Wednesday, October 16, 2019

Tax Credits Cuts ‘Will Widen The Gap In Inequalities’

The warning comes as David Cameron faces a triple-whammy of challenges against the Government's cuts to tax credits.

The Government’s proposed £4.4bn in cuts to tax credits “will widen the gap in inequalities and push even more people into poverty”, Scotland’s Social Justice Secretary has warned.

Alex Neil says the UK Government should urgently rethink its approach to cutting tax credits, warning that the poorest households will face the biggest losses when the cuts come into force from next April.

The changes will see the earnings threshold for Working Tax Credits reduced from £6,420 to just £3,850 a year, with more than three million households affected.

Child Tax Credit (CTC) will also be limited to no more than two children per household for new applicants. Meanwhile, the income threshold for families only claiming CTC will be reduced from £16,105 to £12,125.

Ministers originally claimed that cuts to tax credits would be offset by an increase to the personal tax allowance, as well as the introduction of a so-called National Living Wage (NLW). However, a Government minister has since admitted that one in five low-income households in receipt of tax credits will be left worse off by the changes.

The ‘real’ Living Wage, set independently and updated regularly, is currently £9.85 an hour in London and £7.85 an hour outside of London. Under the Government’s NLW, minimum hourly rates will increase to £7,20 an hour from next April, before reaching £9 an hour by 2020.

Figures from the House of Commons Library estimate that despite of these changes, working households are set to lose an average £1,300 a year. Meanwhile, the Institute for Fiscal Studies has put the figure closer to £1,000 a year on average.

However, the fact-checking website FullFact says no one really knows how many households will be affected.

According to the Scottish Government, tax credits were worth around £2 billion to Scottish households in 2013/14, with two-thirds of support going to low-income working families.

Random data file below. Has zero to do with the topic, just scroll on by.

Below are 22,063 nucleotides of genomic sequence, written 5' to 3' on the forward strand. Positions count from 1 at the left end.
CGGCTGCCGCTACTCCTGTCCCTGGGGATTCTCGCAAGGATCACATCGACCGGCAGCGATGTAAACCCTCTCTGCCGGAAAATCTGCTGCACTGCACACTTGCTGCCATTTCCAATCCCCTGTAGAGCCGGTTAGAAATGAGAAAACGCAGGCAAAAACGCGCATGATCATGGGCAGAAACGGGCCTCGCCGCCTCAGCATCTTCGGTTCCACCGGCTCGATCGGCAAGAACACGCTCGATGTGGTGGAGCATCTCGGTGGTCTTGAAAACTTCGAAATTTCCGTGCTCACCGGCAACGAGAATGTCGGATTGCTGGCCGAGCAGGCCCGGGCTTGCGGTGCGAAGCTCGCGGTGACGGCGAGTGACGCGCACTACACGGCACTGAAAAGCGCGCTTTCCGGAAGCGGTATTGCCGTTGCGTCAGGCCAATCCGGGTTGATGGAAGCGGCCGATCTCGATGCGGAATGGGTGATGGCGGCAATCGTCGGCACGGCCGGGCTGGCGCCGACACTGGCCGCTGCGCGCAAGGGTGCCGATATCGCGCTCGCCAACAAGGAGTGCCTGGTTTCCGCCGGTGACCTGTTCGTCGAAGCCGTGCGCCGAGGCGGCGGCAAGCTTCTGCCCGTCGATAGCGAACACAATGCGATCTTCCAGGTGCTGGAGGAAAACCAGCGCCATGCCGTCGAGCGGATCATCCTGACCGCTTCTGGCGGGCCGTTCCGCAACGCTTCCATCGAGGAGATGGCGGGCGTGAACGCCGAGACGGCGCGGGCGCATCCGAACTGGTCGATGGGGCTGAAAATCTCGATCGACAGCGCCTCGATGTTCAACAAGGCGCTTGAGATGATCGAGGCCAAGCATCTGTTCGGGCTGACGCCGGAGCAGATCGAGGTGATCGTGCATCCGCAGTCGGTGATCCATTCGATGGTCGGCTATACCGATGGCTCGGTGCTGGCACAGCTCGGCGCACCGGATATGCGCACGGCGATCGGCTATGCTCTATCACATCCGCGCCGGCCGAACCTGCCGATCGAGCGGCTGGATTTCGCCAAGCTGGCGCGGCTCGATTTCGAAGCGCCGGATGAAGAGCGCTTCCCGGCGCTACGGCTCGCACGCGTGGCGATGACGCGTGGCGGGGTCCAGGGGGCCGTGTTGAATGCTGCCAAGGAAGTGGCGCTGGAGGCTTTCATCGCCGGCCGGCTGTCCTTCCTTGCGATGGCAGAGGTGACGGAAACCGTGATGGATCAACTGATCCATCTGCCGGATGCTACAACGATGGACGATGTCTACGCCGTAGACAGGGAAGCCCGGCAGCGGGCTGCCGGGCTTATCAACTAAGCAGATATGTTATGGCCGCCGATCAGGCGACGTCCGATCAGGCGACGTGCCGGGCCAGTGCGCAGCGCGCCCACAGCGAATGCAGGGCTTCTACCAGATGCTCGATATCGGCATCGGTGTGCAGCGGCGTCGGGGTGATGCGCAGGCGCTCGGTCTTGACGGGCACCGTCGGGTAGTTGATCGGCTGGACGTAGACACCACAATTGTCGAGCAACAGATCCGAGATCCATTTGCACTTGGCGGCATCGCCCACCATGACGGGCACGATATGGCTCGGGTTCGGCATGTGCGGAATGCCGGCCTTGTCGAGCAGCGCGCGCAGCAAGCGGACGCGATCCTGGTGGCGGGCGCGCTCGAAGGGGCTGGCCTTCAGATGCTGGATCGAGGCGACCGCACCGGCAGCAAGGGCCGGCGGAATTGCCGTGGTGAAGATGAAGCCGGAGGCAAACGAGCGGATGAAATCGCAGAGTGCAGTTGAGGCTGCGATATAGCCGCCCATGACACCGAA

Alex Neil criticised the UK Government’s “thoughtless approach” to cutting tax credits. Arguing that although the changes may save the Treasury money in the short-term, there could be “heart-breaking long-term consequences that could rebound on other public and charitable services”.

He added: “Tax credits can be a lifeline for families on low incomes that rely on them to get through daily life, put food on the table, heat their home and pay their bills. Removing this vital support from thousands of families will widen the gap in inequalities and push even more people into poverty”.

Mr Neil accused the UK Government of a “clear attack on low-income working families”, adding “those families must be protected as a matter of urgency”.

“The Scottish Government has made clear its opposition to these changes and I urge the UK Government to reconsider the severity and timing of these changes and make changes before the Welfare and Work Bill reaches its next legislative stage, so that the poorest households in receipt of tax credits can be protected from this fall in their incomes.”

He called for more social security powers to be devolved to the Scottish Parliament through the Scotland Bill.

His comments come as the Tories face a triple-whammy of challenges against the cuts.

Firstly, a “fatal motion” is set to be tabled in the House of Lords on Monday, despite of threats from PM David Cameron to suspend the House of Lords or flood it with Tory Peers.

On Tuesday, Labour will table amendments to try to kill off the cuts. Then on Thursday, Labour MP Frank Field will force another vote on the hated policy.

The Sunday Mirror reports that around seven Tory MPs are set to rebel against the Government’s cuts to tax credits.

Shadow Work and Pensions Secretary Owen Smith told the Sunday Mirror: “It’s not too late for us to avert this disaster, but time is running out.

“The ­moment has come for Conservative MPs to do something meaningful.”

Tax credits cuts: winners and losers (BBC News).

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